Risingshadow is one of the largest science fiction and fantasy book databases.
Here you can find detailed book information and absorbing reviews.
Run by dedicated speculative fiction fans for other bookworms!
|Reading now||0 times|
|Reading list||2 times|
|Browsed last 7 days|
Published in US as His Majesty's Dragon.
Locus Award for Best First Novel 2007, Hugo Award nominee 2007.
As Napoleon's tenacious infantry rampages across Europe and his armada lies in wait for Nelson's smaller fleet, the war does not rage on land and water alone. Squadrons of aviators swarm the skies – a deadly shield for the cumbersome canon-firing vessels. Raining fire and acid upon their enemies, they engage in a swift, violent combat with flying tooth and claw… for these aviators ride dragons.
Captain Laurence is a satisfied man with a respectable commission aboard the ship Reliant. His career is born from a love for the sea and he takes his duty very seriously.
Months before the battle of Trafalgar, on patrol in the Atlantic, The Reliant takes a small French frigate, storm-damaged and possessing a fierce crew unwilling to surrender as easily as they should. On board Laurence finds a dragon egg – a great prize as England is in sore need.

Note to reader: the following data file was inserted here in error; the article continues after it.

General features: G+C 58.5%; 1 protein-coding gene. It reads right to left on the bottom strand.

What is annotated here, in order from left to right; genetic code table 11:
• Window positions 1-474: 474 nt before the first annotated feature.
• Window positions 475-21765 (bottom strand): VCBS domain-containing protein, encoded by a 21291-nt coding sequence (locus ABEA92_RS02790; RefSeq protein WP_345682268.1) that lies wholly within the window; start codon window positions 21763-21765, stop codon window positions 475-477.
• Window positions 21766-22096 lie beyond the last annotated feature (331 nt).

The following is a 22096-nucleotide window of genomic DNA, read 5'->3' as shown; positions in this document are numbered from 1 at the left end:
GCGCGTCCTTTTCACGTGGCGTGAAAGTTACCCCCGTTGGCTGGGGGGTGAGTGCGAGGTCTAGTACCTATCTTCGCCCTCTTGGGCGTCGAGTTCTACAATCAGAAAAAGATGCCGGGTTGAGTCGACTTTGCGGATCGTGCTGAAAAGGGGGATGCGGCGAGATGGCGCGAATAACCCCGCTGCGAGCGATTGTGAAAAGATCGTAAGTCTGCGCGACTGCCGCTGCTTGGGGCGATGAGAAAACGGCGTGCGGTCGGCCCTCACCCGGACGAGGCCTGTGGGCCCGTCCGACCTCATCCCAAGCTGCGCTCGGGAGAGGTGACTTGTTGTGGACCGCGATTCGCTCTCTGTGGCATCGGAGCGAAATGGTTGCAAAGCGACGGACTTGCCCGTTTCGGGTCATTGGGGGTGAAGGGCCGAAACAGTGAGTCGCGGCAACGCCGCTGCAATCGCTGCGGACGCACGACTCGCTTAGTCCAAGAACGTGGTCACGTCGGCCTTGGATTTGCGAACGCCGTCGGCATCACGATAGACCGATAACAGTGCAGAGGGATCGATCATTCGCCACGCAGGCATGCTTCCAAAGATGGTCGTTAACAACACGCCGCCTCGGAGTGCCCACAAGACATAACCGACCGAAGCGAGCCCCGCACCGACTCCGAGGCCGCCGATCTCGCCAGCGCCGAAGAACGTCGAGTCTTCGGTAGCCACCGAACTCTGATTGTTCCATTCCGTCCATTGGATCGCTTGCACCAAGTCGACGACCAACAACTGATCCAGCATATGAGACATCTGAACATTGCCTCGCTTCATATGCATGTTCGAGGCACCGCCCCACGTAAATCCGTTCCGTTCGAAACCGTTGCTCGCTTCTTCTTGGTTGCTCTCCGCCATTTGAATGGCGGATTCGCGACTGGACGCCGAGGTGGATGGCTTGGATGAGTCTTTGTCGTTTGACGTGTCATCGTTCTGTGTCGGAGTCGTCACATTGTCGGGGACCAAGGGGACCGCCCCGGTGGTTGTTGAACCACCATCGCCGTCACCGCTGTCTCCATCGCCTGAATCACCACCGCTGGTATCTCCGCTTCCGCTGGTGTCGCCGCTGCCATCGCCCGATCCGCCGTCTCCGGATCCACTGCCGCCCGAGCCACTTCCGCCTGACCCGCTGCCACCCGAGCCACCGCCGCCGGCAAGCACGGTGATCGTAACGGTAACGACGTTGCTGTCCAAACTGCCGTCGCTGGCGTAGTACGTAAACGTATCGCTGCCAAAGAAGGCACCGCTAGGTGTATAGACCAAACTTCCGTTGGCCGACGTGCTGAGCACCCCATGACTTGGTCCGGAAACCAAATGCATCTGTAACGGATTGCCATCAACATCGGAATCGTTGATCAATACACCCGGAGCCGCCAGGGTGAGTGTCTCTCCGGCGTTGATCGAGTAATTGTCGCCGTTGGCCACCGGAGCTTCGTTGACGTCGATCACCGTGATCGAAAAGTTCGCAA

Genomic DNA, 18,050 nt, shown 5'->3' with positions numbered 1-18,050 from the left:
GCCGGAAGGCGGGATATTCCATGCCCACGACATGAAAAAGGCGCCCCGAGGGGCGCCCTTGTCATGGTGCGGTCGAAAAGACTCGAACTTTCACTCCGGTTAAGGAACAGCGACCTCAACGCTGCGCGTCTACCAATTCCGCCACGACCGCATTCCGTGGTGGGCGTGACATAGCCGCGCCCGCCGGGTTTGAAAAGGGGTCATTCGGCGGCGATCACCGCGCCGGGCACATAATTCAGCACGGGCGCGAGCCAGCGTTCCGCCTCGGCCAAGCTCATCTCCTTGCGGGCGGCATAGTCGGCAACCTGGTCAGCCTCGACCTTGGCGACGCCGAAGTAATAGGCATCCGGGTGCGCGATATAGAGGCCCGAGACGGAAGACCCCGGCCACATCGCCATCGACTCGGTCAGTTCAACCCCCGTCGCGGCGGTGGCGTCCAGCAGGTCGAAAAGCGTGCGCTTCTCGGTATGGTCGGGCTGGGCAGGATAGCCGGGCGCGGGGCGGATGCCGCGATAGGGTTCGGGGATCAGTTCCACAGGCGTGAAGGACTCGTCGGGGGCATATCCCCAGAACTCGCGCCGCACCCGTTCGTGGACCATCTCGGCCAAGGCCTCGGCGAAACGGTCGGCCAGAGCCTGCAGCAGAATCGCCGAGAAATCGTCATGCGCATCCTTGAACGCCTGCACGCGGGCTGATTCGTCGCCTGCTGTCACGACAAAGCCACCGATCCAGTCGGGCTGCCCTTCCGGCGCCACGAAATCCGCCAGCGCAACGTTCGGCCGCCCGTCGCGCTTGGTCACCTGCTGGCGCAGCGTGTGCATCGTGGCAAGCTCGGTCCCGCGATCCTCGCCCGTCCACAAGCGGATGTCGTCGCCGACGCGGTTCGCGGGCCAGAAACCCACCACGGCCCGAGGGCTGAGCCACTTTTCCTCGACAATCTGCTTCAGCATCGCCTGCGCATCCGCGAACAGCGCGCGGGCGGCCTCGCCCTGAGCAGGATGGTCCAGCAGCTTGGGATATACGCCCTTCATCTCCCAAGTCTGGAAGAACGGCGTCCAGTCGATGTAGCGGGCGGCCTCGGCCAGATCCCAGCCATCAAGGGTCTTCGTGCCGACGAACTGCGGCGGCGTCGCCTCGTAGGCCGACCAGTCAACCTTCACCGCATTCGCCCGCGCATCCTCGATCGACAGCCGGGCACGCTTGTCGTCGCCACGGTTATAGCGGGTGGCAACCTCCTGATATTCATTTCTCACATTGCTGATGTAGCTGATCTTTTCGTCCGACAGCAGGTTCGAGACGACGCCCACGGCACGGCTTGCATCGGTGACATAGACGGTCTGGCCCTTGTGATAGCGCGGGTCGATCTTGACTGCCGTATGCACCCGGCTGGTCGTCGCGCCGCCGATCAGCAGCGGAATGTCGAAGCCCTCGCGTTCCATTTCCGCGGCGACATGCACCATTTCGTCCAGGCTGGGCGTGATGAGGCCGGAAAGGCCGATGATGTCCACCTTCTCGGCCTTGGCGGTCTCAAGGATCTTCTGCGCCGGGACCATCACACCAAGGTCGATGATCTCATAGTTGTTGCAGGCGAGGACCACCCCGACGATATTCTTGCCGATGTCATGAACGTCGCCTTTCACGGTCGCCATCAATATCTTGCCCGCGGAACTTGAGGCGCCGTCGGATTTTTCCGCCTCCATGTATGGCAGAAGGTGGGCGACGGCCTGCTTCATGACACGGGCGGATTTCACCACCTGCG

Having spent months on a slow journey from Asia, the egg hatches. A sinewy new-born emerges from the fragmented shell, ignores his harness-bearer, approaches Laurence and changes his life.
Hatchling dragons must be put in a harness immediately otherwise the dragon-young become hard to control – fit only for the breeding colonies. The person chosen to first harness the beast must be an aviator, for the dragon will accept no other captain. The life of an aviator is not a desirable one; reviled by fashionable society, they live hard, lonely lives bound to duty and they frequently die young. Laurence must now join them; duty demands it, though his heart is broken.
But, more astonishing than the dragonet – named Temeraire by Laurence – are the documents found with him, documents addressed to Napoleon from the greatest, most skilled dragon-breeders in the world – the Chinese.
The dragon Temeraire was meant for the Emperor Napoleon himself and promises to grow into no ordinary creature.
I usually dislike alternative history, but after a recommendation I tried this book out. And I was happy to notice that instead of history lesson of Napoleon's war, we'll get a splendid story of growth and very deep friendship. It's also fascinating how the characters in the book have manners and ways of speaking of the period. Splendid again.
I do recommend this book to anyone who can stand bit of history and lot's of dragons.